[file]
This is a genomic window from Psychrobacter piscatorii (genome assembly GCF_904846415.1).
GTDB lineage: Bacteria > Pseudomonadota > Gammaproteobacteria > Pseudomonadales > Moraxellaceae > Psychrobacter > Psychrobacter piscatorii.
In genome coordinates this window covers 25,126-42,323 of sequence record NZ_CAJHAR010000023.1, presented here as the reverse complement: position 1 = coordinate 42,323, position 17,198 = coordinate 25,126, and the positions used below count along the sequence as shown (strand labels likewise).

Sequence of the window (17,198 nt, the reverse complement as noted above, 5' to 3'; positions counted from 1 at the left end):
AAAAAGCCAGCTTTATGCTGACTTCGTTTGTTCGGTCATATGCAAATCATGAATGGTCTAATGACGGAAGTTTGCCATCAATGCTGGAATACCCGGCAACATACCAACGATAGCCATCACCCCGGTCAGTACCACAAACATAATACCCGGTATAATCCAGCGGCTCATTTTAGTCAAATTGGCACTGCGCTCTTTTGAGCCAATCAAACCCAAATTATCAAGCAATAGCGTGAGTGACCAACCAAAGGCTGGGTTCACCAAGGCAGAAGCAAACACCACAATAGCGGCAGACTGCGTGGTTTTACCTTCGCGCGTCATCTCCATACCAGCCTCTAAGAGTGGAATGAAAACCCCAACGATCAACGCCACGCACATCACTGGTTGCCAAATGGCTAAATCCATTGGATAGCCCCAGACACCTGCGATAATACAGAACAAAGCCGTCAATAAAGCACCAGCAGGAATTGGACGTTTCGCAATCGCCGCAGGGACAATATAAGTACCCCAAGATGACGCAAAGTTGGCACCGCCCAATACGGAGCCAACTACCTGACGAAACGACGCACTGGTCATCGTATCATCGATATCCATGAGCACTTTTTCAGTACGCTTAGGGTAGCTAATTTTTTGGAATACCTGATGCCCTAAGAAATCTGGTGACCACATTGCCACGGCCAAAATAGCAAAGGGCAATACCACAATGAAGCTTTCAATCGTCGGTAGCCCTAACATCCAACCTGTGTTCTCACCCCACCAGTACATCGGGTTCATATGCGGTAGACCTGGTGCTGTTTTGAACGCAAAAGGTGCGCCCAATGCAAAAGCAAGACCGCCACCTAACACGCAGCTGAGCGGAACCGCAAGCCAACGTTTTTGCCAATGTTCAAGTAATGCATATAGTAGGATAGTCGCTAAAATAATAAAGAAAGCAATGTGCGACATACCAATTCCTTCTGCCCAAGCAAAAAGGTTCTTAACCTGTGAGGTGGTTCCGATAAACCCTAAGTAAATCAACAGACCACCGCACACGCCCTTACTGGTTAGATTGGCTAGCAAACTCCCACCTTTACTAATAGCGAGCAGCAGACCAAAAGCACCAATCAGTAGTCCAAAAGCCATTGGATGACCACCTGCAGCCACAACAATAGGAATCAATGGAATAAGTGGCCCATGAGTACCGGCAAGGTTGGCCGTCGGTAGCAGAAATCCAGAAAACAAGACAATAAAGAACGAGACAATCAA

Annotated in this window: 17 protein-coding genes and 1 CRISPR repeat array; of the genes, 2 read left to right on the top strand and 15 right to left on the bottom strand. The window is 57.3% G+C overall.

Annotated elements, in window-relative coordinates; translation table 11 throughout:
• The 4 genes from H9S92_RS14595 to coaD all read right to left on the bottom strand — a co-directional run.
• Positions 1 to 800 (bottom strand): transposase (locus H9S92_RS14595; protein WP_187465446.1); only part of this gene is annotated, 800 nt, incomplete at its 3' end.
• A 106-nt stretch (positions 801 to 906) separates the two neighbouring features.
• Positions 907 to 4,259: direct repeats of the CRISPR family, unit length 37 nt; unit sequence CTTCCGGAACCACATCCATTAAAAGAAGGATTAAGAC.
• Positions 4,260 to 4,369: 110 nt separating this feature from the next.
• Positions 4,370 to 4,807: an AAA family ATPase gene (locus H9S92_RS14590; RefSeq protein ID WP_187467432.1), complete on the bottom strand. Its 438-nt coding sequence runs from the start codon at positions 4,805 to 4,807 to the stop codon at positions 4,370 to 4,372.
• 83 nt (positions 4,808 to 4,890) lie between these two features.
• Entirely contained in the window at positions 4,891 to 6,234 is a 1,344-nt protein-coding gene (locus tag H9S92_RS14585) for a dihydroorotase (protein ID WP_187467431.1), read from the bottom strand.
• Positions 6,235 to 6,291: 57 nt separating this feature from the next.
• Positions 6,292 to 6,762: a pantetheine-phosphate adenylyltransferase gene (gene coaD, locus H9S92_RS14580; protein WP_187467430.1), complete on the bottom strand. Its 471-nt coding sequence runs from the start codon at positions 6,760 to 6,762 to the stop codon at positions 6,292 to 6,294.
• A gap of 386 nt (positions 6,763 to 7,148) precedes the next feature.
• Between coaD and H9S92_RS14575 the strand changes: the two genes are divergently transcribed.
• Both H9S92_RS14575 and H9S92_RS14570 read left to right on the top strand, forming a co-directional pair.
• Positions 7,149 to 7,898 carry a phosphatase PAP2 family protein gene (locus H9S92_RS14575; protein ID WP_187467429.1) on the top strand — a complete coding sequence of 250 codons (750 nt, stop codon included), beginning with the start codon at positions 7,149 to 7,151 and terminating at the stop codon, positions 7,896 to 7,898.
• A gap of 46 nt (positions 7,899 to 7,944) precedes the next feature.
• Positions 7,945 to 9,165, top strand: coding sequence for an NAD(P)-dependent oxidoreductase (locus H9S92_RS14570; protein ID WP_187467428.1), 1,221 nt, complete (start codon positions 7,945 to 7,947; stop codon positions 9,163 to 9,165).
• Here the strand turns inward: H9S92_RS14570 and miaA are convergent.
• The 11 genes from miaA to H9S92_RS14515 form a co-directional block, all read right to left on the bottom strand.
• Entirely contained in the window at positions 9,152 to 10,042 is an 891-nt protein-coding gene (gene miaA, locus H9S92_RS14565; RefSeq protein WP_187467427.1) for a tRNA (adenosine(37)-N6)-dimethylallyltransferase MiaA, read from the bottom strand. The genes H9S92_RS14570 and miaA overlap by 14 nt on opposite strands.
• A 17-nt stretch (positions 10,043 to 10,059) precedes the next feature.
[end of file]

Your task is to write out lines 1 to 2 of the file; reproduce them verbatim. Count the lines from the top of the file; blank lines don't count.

This is a genomic window from Psychrobacter piscatorii (genome assembly GCF_904846415.1).
GTDB lineage: Bacteria > Pseudomonadota > Gammaproteobacteria > Pseudomonadales > Moraxellaceae > Psychrobacter > Psychrobacter piscatorii.